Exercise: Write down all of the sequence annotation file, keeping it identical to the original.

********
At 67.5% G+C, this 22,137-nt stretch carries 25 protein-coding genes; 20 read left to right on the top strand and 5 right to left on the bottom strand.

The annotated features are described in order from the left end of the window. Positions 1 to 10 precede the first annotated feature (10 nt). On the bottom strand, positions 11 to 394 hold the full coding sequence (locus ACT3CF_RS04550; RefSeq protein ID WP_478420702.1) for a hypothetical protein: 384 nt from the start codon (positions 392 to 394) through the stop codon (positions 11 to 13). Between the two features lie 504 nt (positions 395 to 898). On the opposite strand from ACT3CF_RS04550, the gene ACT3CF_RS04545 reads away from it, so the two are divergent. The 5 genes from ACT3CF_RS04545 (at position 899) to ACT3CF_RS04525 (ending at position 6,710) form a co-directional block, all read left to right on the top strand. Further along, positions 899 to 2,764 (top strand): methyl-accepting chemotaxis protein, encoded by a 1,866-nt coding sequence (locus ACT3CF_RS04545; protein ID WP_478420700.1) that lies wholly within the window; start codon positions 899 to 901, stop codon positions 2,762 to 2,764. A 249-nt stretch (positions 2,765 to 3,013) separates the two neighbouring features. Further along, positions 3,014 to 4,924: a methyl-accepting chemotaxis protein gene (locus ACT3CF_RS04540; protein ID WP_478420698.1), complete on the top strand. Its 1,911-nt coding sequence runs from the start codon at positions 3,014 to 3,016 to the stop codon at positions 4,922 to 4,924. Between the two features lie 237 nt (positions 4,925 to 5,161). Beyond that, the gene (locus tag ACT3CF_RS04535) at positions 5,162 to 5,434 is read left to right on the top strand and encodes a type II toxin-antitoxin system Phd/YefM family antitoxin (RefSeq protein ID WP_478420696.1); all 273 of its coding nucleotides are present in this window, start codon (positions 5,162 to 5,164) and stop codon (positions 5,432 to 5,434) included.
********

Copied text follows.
At 67.5% G+C, this 22,137-nt stretch carries 25 protein-coding genes; 20 read left to right on the top strand and 5 right to left on the bottom strand.

The annotated features are described in order from the left end of the window. Positions 1 to 10 precede the first annotated feature (10 nt). On the bottom strand, positions 11 to 394 hold the full coding sequence (locus ACT3CF_RS04550; RefSeq protein ID WP_478420702.1) for a hypothetical protein: 384 nt from the start codon (positions 392 to 394) through the stop codon (positions 11 to 13). Between the two features lie 504 nt (positions 395 to 898). On the opposite strand from ACT3CF_RS04550, the gene ACT3CF_RS04545 reads away from it, so the two are divergent. The 5 genes from ACT3CF_RS04545 (at position 899) to ACT3CF_RS04525 (ending at position 6,710) form a co-directional block, all read left to right on the top strand. Further along, positions 899 to 2,764 (top strand): methyl-accepting chemotaxis protein, encoded by a 1,866-nt coding sequence (locus ACT3CF_RS04545; protein ID WP_478420700.1) that lies wholly within the window; start codon positions 899 to 901, stop codon positions 2,762 to 2,764. A 249-nt stretch (positions 2,765 to 3,013) separates the two neighbouring features. Further along, positions 3,014 to 4,924: a methyl-accepting chemotaxis protein gene (locus ACT3CF_RS04540; protein ID WP_478420698.1), complete on the top strand. Its 1,911-nt coding sequence runs from the start codon at positions 3,014 to 3,016 to the stop codon at positions 4,922 to 4,924. Between the two features lie 237 nt (positions 4,925 to 5,161). Beyond that, the gene (locus tag ACT3CF_RS04535) at positions 5,162 to 5,434 is read left to right on the top strand and encodes a type II toxin-antitoxin system Phd/YefM family antitoxin (RefSeq protein ID WP_478420696.1); all 273 of its coding nucleotides are present in this window, start codon (positions 5,162 to 5,164) and stop codon (positions 5,432 to 5,434) included.